Sunday, June 15, 2014

a couple of things about the Trinity

May my words be in the Name of the Holy & Undivided Trinity: + Father, Son, & Holy Spirit. Amen.

'Go therefore and make disciples of all nations, baptising them in the name of the Father and of the Son and of the Holy Spirit, and teaching them to obey everything that I have commanded you.'

There is something particularly appropriate about my usual opening prayer this morning.  Today is Trinity Sunday and you may have heard me mention before that it is a day upon which many clergy face their weekly task of preaching with a certain degree of trepidation. Part of the reason for this is that it is such a complex subject. That is not surprising: it took the Church many centuries to tease out the doctrine of the Trinity – doing justice to the doctrine in so slight a thing as a Sunday homily would be a near impossible task. 

And a sermon must necessarily be a little thing: there is the practical reason that in most modern parishes clergy have more than one service in more than one church to take – a long sermon in one would mean arriving late at the next; also, most people have, in general, short attention spans – the preacher has some hope of getting across one or two points in eight or ten minutes, but trying to make 20 or 30 in the space of 50 minutes or an hour would not only be impossible, the result would no longer be a sermon, it would be a lecture … and a lecture is a thing where not only a person may take notes that they can go over afterwards and study, there is usually some time for questions and answers so that the hearers can clarify any issues that they had difficulty with, or ask the speaker to go in further depth on any particular point that they found to be of especial interest.

That is why complicated theological matters tend not to be dealt with in sermons. How could we deal adequately with such mysteries as how God became man, how baptism washes away our sins, the manner in which bread and wine becomes the body and blood of Christ in the Eucharist, and many other such matters in a few minutes? The preacher may mention such things as these in their sermon, but in general they do so in a way that shows they expect the congregation already to have a good basic understanding from their time in Sunday School, Confirmation Class, and perhaps even personal reading and study groups.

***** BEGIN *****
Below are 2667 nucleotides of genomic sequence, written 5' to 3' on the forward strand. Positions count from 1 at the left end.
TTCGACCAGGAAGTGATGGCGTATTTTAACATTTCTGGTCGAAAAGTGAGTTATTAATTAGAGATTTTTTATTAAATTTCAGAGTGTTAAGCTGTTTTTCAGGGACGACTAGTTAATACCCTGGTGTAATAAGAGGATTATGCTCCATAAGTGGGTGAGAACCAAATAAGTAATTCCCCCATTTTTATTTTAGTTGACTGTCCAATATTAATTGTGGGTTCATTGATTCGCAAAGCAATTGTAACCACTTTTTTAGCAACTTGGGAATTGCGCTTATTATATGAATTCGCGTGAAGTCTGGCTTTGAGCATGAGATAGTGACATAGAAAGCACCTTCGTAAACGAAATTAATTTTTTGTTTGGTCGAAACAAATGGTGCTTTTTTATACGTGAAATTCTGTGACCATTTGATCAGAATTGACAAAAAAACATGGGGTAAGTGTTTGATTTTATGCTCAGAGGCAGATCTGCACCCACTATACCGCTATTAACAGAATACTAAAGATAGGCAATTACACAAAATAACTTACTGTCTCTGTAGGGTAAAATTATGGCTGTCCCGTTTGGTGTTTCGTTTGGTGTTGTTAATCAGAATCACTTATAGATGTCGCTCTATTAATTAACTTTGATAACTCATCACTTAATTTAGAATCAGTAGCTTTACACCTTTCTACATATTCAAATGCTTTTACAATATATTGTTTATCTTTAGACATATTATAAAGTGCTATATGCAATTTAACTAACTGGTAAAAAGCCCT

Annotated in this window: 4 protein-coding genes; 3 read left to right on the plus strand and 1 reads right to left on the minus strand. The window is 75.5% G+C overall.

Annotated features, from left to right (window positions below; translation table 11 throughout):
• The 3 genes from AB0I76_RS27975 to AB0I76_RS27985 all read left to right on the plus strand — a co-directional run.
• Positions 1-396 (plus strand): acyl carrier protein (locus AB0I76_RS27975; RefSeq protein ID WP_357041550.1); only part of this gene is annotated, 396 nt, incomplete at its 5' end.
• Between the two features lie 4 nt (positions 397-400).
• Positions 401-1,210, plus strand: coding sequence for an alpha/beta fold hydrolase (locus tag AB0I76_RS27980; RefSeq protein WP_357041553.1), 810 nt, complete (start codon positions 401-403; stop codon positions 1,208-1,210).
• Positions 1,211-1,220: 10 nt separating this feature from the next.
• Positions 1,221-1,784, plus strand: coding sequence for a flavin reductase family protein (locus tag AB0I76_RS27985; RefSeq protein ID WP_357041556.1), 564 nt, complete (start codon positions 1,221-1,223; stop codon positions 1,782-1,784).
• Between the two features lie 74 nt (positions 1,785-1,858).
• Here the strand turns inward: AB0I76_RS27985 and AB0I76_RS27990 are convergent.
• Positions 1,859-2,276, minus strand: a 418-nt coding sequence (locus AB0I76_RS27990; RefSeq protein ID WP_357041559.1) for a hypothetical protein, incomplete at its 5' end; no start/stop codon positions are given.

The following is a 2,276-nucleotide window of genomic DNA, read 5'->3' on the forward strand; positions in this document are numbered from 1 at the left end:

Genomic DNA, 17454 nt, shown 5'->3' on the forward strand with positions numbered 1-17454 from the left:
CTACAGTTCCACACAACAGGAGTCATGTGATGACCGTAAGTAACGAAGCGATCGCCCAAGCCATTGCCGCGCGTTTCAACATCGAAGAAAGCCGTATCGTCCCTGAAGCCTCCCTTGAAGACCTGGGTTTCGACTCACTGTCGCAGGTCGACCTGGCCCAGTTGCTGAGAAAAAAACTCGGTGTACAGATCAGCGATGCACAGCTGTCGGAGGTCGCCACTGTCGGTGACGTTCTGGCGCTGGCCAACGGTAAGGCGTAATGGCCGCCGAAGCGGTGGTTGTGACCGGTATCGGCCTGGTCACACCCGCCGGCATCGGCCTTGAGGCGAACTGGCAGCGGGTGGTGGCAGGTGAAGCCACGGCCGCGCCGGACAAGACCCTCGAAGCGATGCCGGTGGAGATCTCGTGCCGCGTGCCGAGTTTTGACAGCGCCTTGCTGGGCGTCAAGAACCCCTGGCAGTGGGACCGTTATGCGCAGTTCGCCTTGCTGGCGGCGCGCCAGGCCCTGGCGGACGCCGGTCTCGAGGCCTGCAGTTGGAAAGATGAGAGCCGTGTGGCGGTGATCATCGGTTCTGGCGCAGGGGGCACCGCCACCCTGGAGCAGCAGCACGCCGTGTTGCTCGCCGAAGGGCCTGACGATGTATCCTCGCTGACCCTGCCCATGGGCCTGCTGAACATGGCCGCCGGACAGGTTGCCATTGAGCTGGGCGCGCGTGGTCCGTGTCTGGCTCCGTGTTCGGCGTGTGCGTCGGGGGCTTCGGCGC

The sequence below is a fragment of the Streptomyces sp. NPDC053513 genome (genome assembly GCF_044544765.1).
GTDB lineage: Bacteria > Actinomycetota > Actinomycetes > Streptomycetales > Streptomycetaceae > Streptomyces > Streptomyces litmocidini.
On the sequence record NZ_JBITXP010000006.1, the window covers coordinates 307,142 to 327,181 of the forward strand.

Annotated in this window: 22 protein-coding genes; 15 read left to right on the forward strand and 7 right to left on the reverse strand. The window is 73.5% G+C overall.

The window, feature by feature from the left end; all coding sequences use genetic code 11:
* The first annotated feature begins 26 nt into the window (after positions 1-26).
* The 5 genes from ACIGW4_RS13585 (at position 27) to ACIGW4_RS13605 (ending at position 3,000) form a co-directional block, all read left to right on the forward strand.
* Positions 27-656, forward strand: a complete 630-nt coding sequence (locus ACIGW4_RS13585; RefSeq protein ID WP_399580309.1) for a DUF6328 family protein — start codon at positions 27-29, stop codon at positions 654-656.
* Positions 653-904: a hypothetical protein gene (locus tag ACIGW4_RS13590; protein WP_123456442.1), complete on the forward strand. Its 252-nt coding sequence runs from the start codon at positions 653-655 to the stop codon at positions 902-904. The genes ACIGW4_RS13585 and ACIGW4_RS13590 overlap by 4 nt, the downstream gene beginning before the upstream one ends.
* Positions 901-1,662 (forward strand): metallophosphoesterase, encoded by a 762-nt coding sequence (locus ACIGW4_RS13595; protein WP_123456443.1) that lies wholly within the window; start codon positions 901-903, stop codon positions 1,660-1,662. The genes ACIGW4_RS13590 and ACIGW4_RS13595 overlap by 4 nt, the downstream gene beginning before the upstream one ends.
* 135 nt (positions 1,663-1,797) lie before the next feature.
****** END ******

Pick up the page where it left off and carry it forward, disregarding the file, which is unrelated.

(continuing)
Getting back to the Trinity, imagine if I were to attempt a sermon that dealt even briefly with all of the points raised concerning the doctrine in the Creed of St Athanasius, which we will be using later in this service as is traditional on this day. We would certainly be here much longer than usual and I seriously doubt anyone would emerge from the result much the wiser.

So what might I say, briefly, about the Trinity? Well the point I would like to make this morning is that I think of it as a great gift from God. In this doctrine God has shared with us an intimate knowledge of his nature that we could not have in any way other than by divine revelation. As St Paul tells, we need only look around us at the natural world to know that God exists; and philosophers through their thinking and pondering have come up with many convincing proofs – more than convincing, unassailable, despite what the militant atheist brigade like to assert – but there is something that neither observing the natural world for all eternity nor cramming an infinite number of philosophers together for an infinite amount of time so that they may ponder this question endlessly will come up with: and that is that God exists in Trinity, Father, Son, & Holy Spirit. This we can only know because God chooses to let us know. And I find it incredibly comforting to know that our creator loves us enough to share with us such information about himself. God has not created his children and then abandoned them; he speaks to us, calls us into relationship with him, and desires that we know more about him.

But that revelation also, I think, serves as a warning. It lets us know that God is so vastly beyond anything that we could imagine that we can not even imagine how great and wonderful he is. It is a warning also against that terrible modern heresy of thinking we are in some way equal with God, or in some kind of a position to judge not only his actions but his plans for us, to decide that we, small, blind, limited creatures that we are, know better than he when it comes to the other things he has revealed to us – the teaching that he gave us in his Son, the Word made Flesh, which he still gives us today through the Body of Christ, his Church. As Christ tells us in our Gospel reading, we are to obey everything that he commanded us, not just what we decide for ourselves to obey.

By his sharing with us the fact that he exists in Trinity, God tells us that he loves us and wishes us to know him and love him also; but we must never forget that to love him means to be obedient to his will - and I pray all here will both love him and obey him, now and always. To him who is the shepherd and guardian of our souls, by whose wounds we are healed and who is with us always until the end of the ages, be glory now and forever. Amen

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